Research from British Gas has revealed the top 10 questions electric vehicle (EV) drivers get asked – topped by 'how long does it take to charge the battery’ and ‘is it a lot slower than a petrol or diesel vehicle?’
A poll of 500 EV drivers found half (51%) get bombarded with questions once they reveal they drive a battery powered vehicle – with some being asked if ‘do you have to plan your journeys more carefully now?’
When quizzed on the myths associated with driving an EV, nearly eight in 10 (78 per cent) admitted to believing a misconception before owning one – which they now know not to be true.
There being too many different sockets on vehicles (39 per cent) and the electricity grid not being able to cope if everyone charged their car at once (34%) were among the common ones they believed before ditching fuel vehicles.
Others believed that EVs cannot travel far distances (37 per cent) and that they take a long time to charge (34%).
"EV adoption levels continue to rocket as more drivers realise the full potential of making the switch to electric."
Henry Duff, Head of Net Zero at British Gas
Henry Duff, head of net zero at British Gas, said: “EV adoption levels continue to rocket as more drivers realise the full potential of making the switch to electric.
"Yet, as demand for EVs intensifies, we must ensure that the UK’s charging network is ready for drivers to access reliable, convenient and easy to operate charge points. If we’re not careful, we could stall the good progress made to encourage more motorists to adopt EVs.”
When talking about EV drivers’ habits behind the wheel, the vast majority (82 per cent) will typically drive slower than the speed limit to save energy.
Of these, the average driver reduces their speed by 15 per cent – compared to when they drove a diesel or petrol car.
While a third (37 per cent) say they are now more aware of how many miles it takes to reach a destination because of their eco-friendly car.
More than one in three (35 per cent) keep the battery between 20 to 80 per cent charged, and a third (34 per cent) will plan their journey more meticulously to include charging stops.
"..it is so important that policy makers continue to make the transition to electric seamless by accelerating the roll out of the UKs charging infrastructure.."
Henry Duff, Head of Net Zero at British Gas
Passengers who get in an EV for the first time react differently when they turn the car on without it making a sound, claimed eight in 10 (82 per cent).
According to the OnePoll study, seven in ten (73 per cent) EV drivers believe people assume they have lots of disposable income because they own an electric vehicle.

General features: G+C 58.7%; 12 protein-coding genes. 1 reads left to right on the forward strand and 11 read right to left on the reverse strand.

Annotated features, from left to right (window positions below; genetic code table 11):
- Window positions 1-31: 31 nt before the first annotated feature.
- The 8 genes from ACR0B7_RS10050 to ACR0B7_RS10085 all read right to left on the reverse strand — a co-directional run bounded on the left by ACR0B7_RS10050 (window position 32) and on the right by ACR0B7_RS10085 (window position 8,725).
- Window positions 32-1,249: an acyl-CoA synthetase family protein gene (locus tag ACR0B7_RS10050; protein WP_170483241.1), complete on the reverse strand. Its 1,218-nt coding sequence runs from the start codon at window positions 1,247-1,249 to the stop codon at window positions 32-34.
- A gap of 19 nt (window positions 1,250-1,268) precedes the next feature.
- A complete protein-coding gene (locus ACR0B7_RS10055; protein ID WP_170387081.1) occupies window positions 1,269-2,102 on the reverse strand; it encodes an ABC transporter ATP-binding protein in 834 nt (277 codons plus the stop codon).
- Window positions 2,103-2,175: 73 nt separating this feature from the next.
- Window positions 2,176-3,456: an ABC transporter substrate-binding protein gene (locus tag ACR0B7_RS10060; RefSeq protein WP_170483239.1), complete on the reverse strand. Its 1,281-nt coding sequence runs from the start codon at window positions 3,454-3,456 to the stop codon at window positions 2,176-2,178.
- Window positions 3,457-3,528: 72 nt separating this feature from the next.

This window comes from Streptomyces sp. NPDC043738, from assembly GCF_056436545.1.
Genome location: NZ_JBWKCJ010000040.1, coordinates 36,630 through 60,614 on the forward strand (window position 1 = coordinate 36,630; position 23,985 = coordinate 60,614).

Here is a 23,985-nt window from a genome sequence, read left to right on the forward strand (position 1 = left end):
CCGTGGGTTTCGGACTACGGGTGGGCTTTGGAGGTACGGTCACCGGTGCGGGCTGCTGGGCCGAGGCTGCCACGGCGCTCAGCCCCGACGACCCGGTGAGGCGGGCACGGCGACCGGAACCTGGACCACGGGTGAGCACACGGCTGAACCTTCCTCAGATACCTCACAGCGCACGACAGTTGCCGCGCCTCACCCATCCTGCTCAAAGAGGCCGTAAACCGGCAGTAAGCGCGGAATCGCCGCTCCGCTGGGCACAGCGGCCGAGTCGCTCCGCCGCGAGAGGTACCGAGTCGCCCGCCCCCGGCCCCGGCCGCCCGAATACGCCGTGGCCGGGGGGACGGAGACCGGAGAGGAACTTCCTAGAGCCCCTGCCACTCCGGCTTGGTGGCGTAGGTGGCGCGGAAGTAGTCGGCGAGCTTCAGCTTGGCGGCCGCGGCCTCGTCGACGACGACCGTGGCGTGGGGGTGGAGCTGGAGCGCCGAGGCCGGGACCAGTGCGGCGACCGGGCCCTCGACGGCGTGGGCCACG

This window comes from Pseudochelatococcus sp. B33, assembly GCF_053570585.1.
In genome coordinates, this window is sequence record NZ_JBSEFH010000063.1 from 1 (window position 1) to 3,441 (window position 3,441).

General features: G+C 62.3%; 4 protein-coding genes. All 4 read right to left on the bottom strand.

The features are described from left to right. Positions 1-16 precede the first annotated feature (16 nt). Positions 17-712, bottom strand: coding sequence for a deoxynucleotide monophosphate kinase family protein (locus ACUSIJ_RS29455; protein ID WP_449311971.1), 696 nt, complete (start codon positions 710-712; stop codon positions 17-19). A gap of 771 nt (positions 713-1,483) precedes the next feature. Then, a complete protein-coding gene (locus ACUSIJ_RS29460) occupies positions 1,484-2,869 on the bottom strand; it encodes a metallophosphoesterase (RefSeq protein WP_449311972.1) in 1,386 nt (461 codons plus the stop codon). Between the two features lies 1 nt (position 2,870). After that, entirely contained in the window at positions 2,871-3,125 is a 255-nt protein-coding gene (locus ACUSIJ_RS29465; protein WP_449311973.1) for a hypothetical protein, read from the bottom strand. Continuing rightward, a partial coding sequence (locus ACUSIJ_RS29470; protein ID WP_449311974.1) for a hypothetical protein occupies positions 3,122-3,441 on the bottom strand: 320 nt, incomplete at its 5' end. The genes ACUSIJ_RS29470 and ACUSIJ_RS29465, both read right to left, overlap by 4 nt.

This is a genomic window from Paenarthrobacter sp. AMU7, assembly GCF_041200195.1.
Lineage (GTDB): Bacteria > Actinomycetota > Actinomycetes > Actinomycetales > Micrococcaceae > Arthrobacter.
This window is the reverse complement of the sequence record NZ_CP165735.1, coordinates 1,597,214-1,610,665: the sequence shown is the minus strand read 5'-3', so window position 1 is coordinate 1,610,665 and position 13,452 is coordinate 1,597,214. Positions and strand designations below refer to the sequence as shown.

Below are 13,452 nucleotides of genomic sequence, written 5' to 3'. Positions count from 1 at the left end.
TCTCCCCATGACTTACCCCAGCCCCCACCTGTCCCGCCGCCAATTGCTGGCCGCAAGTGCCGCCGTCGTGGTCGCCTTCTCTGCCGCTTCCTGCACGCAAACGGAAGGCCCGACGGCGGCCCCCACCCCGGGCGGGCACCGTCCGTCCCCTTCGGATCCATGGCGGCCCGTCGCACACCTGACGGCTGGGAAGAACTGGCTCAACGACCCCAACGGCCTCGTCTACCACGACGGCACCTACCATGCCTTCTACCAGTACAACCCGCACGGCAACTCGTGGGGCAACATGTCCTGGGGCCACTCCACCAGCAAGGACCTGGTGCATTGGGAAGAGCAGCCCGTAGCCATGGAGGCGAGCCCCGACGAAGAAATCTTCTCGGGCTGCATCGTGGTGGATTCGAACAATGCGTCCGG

While many have adapted their attitudes towards electric vehicles over the years, it is interesting to discover how those behind the wheel have revised how they actually drive.
Henry Duff added: “Switching to an EV requires a change in mindset from the way you drive, to how you refuel and maintain the vehicle. Driving at a slower speed is a common habit newly converted EV drivers adopt –this help to keep the energy consumption low, boosts the battery’s range and allows you to go further for longer.
“Many motorists will still be wary about making the change from petrol to electric, which is why it is so important that policy makers continue to make the transition to electric seamless by accelerating the roll out of the UKs charging infrastructure and providing incentives to make EVs affordable and accessible to all.”
TOP 20 COMMON QUESTIONS EV DRIVERS GET ASKED:
- Do you charge your car at home?
- How long does it take to charge the battery?
- Have you ever not been able to find anywhere to charge your car?
- Do you ever worry about the battery dying on you whilst driving?
- Do you find you have to plan your journeys more carefully now?
- Can you plug the power cable into a normal three-pin plug socket?
- Is it fiddly to charge?
- Does the car move slower when there is less battery?
- Is it a lot slower than a traditionally-fuelled vehicle?
- Who would you call if your car broke down? E.g. an emergency service such as the AA
- Do you just not go on long car journeys anymore?
- Do you continue to pay for electricity if the car is charging even when the battery is full?
- Is it safe to go through a car wash?
- Can people hear you better outside the car because there’s no engine noise? E.g. singing loudly, when on call?
- Do you need a different driving license to own one?
- Does it still need an MOT?
- Can you still charge your car even if it’s raining?
- Do you need to replace your battery every five years?
- Which size batteries do they take?
- Can you drive your car in the rain?
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